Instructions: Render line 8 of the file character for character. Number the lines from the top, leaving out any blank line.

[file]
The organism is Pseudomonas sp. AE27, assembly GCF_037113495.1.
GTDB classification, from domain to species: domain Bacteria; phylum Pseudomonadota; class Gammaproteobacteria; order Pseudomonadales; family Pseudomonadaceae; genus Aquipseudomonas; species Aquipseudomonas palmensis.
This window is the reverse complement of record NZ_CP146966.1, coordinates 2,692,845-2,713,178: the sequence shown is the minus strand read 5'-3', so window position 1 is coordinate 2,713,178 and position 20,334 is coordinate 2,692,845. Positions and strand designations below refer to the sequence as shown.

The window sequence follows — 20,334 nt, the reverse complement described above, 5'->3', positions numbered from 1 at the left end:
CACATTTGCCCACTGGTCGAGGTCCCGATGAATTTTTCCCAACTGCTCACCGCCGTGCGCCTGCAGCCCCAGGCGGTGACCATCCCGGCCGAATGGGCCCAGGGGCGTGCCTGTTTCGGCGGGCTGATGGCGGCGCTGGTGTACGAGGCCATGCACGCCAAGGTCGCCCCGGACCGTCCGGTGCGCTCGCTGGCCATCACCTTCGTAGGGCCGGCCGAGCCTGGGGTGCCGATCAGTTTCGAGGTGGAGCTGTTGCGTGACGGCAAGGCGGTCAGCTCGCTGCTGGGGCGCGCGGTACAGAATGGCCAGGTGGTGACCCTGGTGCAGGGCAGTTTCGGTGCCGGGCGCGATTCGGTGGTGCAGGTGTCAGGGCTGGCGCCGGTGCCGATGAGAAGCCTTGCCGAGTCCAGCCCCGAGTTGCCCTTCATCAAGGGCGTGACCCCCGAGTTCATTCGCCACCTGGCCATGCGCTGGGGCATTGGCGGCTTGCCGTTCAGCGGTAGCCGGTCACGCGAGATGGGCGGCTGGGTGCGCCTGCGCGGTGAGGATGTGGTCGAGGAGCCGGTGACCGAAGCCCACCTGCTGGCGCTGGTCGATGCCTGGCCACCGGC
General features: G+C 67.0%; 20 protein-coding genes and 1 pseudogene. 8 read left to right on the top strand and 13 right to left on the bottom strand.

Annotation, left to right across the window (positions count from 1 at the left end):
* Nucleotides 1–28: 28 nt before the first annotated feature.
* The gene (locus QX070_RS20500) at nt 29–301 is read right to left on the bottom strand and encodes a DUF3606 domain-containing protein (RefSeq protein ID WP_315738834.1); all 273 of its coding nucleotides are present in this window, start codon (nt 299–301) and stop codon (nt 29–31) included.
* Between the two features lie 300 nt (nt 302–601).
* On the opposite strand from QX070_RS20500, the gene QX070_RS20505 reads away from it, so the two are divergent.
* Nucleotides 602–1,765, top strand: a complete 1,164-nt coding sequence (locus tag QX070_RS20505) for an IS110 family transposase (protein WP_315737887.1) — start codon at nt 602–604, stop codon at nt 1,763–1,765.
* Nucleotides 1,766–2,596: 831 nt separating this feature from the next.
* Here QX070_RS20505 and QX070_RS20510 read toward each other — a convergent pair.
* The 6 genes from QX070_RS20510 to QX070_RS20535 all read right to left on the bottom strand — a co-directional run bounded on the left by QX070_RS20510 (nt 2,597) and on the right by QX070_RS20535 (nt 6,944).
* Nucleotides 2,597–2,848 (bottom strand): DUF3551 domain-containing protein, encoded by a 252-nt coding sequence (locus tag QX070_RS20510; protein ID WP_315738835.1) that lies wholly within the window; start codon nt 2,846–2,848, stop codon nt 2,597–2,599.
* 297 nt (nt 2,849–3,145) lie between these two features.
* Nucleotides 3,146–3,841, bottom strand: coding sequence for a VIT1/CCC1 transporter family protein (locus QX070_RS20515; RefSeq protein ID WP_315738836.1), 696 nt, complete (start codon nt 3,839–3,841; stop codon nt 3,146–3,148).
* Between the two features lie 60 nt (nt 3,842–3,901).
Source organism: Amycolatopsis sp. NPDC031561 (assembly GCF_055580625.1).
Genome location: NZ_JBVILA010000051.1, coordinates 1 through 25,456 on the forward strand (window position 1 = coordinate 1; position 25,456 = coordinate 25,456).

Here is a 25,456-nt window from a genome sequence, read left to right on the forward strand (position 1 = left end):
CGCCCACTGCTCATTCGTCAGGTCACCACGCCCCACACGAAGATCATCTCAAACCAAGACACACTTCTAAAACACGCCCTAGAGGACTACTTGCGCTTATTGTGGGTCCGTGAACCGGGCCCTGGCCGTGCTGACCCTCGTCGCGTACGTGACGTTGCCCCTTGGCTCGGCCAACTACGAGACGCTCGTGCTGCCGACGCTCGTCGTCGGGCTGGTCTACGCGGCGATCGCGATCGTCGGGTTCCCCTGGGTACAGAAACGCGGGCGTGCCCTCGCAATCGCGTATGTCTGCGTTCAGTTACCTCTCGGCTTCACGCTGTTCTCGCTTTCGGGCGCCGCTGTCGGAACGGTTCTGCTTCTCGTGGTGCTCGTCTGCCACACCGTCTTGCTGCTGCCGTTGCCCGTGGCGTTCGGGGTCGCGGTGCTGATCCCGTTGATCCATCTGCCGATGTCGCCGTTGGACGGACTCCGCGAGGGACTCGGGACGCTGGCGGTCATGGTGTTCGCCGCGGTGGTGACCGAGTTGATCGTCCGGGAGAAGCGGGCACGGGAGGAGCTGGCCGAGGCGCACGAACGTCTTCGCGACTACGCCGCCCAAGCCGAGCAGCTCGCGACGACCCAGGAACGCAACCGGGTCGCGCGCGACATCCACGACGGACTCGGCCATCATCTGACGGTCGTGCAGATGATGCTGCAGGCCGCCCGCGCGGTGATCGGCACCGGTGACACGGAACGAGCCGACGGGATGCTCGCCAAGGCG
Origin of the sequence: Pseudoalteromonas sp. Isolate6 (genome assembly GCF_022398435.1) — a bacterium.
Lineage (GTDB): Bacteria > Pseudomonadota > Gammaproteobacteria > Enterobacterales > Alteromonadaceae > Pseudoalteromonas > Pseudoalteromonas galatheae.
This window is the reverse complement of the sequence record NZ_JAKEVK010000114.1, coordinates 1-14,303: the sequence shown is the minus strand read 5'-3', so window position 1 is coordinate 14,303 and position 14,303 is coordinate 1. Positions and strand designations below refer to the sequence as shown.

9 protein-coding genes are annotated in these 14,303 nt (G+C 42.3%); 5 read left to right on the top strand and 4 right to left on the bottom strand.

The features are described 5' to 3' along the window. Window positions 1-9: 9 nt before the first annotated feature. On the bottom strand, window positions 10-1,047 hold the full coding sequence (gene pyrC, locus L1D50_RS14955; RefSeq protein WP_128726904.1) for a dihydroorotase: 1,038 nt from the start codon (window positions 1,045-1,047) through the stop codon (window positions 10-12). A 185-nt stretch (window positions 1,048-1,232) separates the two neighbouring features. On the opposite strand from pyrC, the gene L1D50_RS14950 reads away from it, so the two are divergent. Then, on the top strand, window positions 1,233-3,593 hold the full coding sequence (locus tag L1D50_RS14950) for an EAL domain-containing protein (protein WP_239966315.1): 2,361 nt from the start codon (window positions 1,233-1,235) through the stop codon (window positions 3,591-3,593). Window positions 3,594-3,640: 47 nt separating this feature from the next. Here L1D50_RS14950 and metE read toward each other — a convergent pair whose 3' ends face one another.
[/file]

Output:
* Nucleotides 1–28: 28 nt before the first annotated feature.